Piros and Prehistory

A Study in Tanoan

David Leedom Shaul

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9781647691585 (hardback)
9781647691592 (ebook)

In Piros and Prehistory, David Leedom Shaul turns his attention to the Piro language, once spoken by the people of the Piro pueblos in New Mexico but extinct since approximately the year 1900. While arguments have been made in favor of Piro belonging to the Tiwa branch of the Tanoan family, Shaul counters this classification with a detailed rebuttal, firmly establishing Piro within the Tanoan family but outside of the Tiwa branch.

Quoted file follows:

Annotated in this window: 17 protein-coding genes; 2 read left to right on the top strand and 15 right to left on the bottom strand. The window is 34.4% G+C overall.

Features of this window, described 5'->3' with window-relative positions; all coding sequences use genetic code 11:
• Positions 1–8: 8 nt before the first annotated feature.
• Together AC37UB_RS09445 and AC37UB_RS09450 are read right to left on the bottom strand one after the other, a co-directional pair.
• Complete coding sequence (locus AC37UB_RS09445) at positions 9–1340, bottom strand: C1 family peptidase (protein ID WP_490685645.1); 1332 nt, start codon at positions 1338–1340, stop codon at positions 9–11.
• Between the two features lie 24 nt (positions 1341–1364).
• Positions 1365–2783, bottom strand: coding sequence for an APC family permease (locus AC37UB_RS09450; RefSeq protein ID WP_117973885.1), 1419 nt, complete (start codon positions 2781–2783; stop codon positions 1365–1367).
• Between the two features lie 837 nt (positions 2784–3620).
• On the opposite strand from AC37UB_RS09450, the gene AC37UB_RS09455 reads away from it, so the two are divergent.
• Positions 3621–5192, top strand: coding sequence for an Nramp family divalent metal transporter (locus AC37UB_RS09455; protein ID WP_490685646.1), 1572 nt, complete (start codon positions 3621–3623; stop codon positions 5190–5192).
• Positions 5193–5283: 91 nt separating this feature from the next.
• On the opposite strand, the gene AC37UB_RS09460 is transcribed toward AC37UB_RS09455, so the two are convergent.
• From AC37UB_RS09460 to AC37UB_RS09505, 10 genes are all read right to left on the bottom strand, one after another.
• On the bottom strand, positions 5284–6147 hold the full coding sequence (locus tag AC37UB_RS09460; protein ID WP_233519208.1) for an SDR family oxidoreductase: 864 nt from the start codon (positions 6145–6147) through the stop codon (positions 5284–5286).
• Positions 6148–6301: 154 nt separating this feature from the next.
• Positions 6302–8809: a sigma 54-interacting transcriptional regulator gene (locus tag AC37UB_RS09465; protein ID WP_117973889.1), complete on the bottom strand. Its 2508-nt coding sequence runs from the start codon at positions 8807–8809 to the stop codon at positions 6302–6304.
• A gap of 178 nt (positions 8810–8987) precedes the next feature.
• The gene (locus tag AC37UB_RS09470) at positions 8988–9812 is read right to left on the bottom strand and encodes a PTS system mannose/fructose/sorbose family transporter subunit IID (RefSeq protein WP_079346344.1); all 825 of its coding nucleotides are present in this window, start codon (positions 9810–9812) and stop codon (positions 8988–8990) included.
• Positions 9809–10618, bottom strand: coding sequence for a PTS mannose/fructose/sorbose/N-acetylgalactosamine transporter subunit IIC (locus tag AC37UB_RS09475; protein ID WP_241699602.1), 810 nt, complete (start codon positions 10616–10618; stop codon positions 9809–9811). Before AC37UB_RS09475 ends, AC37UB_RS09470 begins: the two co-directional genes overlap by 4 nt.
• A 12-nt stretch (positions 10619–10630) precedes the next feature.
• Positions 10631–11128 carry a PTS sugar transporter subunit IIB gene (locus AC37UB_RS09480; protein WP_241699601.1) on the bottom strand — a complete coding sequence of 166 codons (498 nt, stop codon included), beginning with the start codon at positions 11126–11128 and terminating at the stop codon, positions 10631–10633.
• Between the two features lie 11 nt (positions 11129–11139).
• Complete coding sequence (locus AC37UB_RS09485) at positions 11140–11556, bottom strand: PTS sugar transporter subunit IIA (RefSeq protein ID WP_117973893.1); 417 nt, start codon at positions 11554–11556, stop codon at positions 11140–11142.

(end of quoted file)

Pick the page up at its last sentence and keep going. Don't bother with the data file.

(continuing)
Shaul’s arguments use linguistic analyses coupled with historic and prehistoric records of migration and cultural interaction. Following the establishment of Piro as a Tanoan language, much of the linguistic analysis involves determining the aspects of Piro that were inherited from the earlier Proto-Tanoan versus those that were incorporated later as a result of borrowing from other languages through cultural interaction. This book lays out the linguistic argument that the similarities between Piro and Tiwan languages result from borrowing, not common ancestry, and it provides a record of contact between groups and linguistic evolution based on these movements.